News

Putnam steps down from alma mater

HODGDON, Maine — Hodgdon Middle-High School Assistant Principal Tyler Putnam is leaving his alma mater at the end of the school year to further his career.

Putnam was recently named principal at Lewiston High School.

“I took a couple of weeks to think about it, because it was really hard for me to leave Hodgdon,” Putnam said. “I grew up here, went to school here and have made a lot of connections. But this was a challenge and opportunity that I did not see coming my way this early in my career.”

Putnam has been the assistant principal at Hodgdon Middle-High School for the past two years. He has spent 14 years in the field of education. Prior to Hodgdon, he was a teacher in Washburn and Acton school departments.

Working in the school district he attended as a youth was a surreal experience for Putnam. Some of the teachers he had had as a student are still with the district, which has provided Putnam an opportunity to repay them for guiding him through school.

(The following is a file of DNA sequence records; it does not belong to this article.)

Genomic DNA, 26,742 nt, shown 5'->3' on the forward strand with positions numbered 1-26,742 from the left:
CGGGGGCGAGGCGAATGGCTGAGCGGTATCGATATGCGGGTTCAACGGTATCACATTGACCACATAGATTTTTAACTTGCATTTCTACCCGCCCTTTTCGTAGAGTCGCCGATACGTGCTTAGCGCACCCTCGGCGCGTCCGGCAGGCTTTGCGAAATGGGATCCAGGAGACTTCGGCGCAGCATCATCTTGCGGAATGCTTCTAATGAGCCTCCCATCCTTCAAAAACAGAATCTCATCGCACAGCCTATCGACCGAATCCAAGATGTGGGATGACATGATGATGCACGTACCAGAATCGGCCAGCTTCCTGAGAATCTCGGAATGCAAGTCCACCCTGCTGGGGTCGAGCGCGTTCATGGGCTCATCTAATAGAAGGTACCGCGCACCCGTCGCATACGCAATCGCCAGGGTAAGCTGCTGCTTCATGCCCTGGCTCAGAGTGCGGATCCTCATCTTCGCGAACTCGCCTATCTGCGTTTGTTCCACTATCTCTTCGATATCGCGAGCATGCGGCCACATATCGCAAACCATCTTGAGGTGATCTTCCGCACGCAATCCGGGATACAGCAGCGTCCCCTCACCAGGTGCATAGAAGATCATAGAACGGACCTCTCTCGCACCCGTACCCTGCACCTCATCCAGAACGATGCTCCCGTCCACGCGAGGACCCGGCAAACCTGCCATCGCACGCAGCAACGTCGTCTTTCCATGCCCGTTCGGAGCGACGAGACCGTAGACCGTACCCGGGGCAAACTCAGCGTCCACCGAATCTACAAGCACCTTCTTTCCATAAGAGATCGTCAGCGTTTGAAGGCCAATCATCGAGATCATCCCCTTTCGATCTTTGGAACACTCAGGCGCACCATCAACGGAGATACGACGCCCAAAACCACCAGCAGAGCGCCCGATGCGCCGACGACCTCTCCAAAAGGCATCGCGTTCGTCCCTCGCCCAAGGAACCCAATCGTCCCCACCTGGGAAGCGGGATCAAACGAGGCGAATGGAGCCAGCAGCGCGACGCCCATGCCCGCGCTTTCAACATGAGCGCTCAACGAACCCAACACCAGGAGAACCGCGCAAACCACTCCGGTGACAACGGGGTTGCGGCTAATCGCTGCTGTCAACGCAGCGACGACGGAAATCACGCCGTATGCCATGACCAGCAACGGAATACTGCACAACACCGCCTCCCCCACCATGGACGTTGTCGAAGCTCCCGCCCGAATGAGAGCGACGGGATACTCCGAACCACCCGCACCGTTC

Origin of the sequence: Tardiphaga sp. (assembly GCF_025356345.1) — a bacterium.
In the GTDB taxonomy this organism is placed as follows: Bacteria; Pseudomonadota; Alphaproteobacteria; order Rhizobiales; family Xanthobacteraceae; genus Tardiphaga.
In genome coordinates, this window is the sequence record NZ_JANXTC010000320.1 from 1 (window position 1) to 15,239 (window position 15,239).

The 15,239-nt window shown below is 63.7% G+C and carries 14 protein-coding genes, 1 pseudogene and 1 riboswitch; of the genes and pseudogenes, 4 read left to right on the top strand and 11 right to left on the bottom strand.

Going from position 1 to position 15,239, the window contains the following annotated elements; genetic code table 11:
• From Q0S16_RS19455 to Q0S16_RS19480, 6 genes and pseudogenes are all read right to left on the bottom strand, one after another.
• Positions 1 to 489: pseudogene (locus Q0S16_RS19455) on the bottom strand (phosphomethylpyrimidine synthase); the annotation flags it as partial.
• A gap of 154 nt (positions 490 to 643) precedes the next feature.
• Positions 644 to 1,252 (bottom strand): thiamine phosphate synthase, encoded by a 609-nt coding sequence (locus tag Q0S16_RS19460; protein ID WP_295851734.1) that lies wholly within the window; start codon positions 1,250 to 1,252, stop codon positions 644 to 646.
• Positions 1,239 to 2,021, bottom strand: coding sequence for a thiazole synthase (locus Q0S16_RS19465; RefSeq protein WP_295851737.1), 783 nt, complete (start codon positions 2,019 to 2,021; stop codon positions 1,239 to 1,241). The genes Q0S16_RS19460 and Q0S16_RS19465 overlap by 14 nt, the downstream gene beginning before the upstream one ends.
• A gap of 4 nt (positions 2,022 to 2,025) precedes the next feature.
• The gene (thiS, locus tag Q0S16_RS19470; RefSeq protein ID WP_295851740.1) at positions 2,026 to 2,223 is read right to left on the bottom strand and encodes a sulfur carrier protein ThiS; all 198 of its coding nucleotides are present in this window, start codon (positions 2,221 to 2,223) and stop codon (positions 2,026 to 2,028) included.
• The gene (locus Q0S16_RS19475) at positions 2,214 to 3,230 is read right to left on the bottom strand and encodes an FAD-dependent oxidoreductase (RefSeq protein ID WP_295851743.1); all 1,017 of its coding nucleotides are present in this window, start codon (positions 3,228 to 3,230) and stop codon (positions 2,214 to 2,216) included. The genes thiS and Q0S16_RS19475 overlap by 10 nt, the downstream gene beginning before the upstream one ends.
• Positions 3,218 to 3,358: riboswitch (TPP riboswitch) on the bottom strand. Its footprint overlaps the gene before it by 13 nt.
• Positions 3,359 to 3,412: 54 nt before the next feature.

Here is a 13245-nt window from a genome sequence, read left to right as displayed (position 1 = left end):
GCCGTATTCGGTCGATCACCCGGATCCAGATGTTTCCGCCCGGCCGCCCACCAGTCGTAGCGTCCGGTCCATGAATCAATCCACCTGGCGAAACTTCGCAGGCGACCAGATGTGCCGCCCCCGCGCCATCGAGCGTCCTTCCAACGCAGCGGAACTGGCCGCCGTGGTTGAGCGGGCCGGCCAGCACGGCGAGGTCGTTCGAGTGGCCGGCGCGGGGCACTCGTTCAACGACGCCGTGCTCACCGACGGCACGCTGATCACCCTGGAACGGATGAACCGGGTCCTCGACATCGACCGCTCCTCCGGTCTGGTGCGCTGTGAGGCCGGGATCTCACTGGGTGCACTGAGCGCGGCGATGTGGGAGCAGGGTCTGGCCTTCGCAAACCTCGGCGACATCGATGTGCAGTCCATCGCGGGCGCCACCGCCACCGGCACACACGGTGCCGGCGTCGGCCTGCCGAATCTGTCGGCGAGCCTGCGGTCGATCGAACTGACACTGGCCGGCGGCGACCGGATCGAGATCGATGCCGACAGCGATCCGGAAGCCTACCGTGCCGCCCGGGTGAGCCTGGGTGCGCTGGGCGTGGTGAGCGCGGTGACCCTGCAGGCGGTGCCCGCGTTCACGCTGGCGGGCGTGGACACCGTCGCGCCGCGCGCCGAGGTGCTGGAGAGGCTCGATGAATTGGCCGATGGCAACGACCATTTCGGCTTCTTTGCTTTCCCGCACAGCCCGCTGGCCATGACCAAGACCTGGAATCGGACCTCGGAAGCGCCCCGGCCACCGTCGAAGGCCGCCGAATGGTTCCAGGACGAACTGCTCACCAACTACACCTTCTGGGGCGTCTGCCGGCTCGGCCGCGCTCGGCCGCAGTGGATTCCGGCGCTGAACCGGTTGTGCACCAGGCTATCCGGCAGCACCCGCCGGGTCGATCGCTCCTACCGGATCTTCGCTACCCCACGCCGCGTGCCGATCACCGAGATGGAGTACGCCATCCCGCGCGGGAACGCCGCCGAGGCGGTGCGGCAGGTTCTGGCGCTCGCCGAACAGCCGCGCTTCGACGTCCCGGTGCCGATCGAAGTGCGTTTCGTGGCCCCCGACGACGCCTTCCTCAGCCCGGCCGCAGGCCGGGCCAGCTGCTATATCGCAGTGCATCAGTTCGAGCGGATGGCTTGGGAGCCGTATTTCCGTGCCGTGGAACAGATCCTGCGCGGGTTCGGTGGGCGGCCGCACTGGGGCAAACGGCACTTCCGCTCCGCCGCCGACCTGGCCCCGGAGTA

“As a student, I was a whole different person than I am as an administrator,” he said. “I also was able to establish family connections with the children of people I went to school with, so that was really cool. It really was a seamless connection.”

A 2002 graduate of Hodgdon, Putnam was a standout athlete for the Hawks. He said he has enjoyed being able to support the athletic teams as an administrator, and could be found at most sporting events at the school.

Going from a high school of a little more than 200 students in Hodgdon to a system with 1,460 in Lewiston will be a major adjustment, he added. In Hodgdon, Putnam prided himself on knowing every student’s name and background.

Putnam said that becoming a high school principal has always been his professional goal and described it as his “dream job.”

“A principal still has connections with students on a daily basis,” he explained. “Superintendents are more administrative. I want to be more hands-on with the students.”

Get the Rest of the Story

Thank you for reading your 4 free articles this month. To continue reading, and support local, rural journalism, please subscribe.